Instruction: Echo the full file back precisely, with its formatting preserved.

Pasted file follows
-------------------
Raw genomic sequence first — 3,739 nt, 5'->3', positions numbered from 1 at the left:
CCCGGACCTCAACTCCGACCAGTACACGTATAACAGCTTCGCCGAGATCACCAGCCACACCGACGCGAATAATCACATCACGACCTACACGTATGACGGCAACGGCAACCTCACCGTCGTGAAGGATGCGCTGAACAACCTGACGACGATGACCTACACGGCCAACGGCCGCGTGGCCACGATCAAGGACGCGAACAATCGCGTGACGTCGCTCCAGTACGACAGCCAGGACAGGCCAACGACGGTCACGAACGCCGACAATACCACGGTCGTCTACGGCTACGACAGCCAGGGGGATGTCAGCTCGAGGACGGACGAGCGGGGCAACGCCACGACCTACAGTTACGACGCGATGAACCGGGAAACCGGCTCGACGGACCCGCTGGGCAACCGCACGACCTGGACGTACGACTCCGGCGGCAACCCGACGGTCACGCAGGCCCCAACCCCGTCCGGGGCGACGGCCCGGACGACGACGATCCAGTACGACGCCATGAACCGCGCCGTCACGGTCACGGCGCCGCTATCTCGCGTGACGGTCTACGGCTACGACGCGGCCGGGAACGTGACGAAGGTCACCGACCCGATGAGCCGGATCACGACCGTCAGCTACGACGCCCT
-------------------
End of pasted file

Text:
Raw genomic sequence first — 3,739 nt, 5'->3', positions numbered from 1 at the left:
CCCGGACCTCAACTCCGACCAGTACACGTATAACAGCTTCGCCGAGATCACCAGCCACACCGACGCGAATAATCACATCACGACCTACACGTATGACGGCAACGGCAACCTCACCGTCGTGAAGGATGCGCTGAACAACCTGACGACGATGACCTACACGGCCAACGGCCGCGTGGCCACGATCAAGGACGCGAACAATCGCGTGACGTCGCTCCAGTACGACAGCCAGGACAGGCCAACGACGGTCACGAACGCCGACAATACCACGGTCGTCTACGGCTACGACAGCCAGGGGGATGTCAGCTCGAGGACGGACGAGCGGGGCAACGCCACGACCTACAGTTACGACGCGATGAACCGGGAAACCGGCTCGACGGACCCGCTGGGCAACCGCACGACCTGGACGTACGACTCCGGCGGCAACCCGACGGTCACGCAGGCCCCAACCCCGTCCGGGGCGACGGCCCGGACGACGACGATCCAGTACGACGCCATGAACCGCGCCGTCACGGTCACGGCGCCGCTATCTCGCGTGACGGTCTACGGCTACGACGCGGCCGGGAACGTGACGAAGGTCACCGACCCGATGAGCCGGATCACGACCGTCAGCTACGACGCCCT